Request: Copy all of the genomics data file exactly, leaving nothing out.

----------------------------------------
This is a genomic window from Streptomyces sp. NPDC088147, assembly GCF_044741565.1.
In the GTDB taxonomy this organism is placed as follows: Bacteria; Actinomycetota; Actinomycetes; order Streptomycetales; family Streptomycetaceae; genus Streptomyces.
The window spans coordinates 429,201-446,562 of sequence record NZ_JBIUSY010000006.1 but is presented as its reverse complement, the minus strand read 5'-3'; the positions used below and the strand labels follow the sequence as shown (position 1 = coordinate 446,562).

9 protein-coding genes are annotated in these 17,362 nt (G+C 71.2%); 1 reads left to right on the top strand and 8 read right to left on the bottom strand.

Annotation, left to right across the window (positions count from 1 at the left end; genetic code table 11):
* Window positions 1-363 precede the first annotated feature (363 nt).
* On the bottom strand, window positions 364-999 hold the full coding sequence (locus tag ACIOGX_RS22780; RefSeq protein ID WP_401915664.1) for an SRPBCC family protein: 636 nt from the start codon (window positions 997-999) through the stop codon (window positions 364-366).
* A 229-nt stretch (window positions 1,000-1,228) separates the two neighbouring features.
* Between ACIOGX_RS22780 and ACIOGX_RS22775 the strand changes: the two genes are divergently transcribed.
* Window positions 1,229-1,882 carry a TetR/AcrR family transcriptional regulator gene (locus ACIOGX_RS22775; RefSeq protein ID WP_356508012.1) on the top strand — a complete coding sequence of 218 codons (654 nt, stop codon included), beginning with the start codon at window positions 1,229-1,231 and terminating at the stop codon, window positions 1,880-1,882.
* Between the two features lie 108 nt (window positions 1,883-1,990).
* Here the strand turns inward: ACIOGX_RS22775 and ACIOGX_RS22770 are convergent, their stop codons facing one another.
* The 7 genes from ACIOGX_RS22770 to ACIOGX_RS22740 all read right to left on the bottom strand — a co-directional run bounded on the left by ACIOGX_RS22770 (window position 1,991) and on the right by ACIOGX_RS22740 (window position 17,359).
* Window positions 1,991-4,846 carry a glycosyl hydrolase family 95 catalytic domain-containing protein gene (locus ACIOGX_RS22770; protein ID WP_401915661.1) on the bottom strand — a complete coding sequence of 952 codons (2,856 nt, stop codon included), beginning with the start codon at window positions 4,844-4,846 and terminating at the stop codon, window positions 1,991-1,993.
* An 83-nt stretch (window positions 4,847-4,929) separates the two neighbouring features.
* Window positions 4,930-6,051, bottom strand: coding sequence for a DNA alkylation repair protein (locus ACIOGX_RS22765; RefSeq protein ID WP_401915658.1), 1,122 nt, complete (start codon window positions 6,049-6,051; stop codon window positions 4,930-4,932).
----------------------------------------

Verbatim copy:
This is a genomic window from Streptomyces sp. NPDC088147, assembly GCF_044741565.1.
In the GTDB taxonomy this organism is placed as follows: Bacteria; Actinomycetota; Actinomycetes; order Streptomycetales; family Streptomycetaceae; genus Streptomyces.
The window spans coordinates 429,201-446,562 of sequence record NZ_JBIUSY010000006.1 but is presented as its reverse complement, the minus strand read 5'-3'; the positions used below and the strand labels follow the sequence as shown (position 1 = coordinate 446,562).

9 protein-coding genes are annotated in these 17,362 nt (G+C 71.2%); 1 reads left to right on the top strand and 8 read right to left on the bottom strand.

Annotation, left to right across the window (positions count from 1 at the left end; genetic code table 11):
* Window positions 1-363 precede the first annotated feature (363 nt).
* On the bottom strand, window positions 364-999 hold the full coding sequence (locus tag ACIOGX_RS22780; RefSeq protein ID WP_401915664.1) for an SRPBCC family protein: 636 nt from the start codon (window positions 997-999) through the stop codon (window positions 364-366).
* A 229-nt stretch (window positions 1,000-1,228) separates the two neighbouring features.
* Between ACIOGX_RS22780 and ACIOGX_RS22775 the strand changes: the two genes are divergently transcribed.
* Window positions 1,229-1,882 carry a TetR/AcrR family transcriptional regulator gene (locus ACIOGX_RS22775; RefSeq protein ID WP_356508012.1) on the top strand — a complete coding sequence of 218 codons (654 nt, stop codon included), beginning with the start codon at window positions 1,229-1,231 and terminating at the stop codon, window positions 1,880-1,882.
* Between the two features lie 108 nt (window positions 1,883-1,990).
* Here the strand turns inward: ACIOGX_RS22775 and ACIOGX_RS22770 are convergent, their stop codons facing one another.
* The 7 genes from ACIOGX_RS22770 to ACIOGX_RS22740 all read right to left on the bottom strand — a co-directional run bounded on the left by ACIOGX_RS22770 (window position 1,991) and on the right by ACIOGX_RS22740 (window position 17,359).
* Window positions 1,991-4,846 carry a glycosyl hydrolase family 95 catalytic domain-containing protein gene (locus ACIOGX_RS22770; protein ID WP_401915661.1) on the bottom strand — a complete coding sequence of 952 codons (2,856 nt, stop codon included), beginning with the start codon at window positions 4,844-4,846 and terminating at the stop codon, window positions 1,991-1,993.
* An 83-nt stretch (window positions 4,847-4,929) separates the two neighbouring features.
* Window positions 4,930-6,051, bottom strand: coding sequence for a DNA alkylation repair protein (locus ACIOGX_RS22765; RefSeq protein ID WP_401915658.1), 1,122 nt, complete (start codon window positions 6,049-6,051; stop codon window positions 4,930-4,932).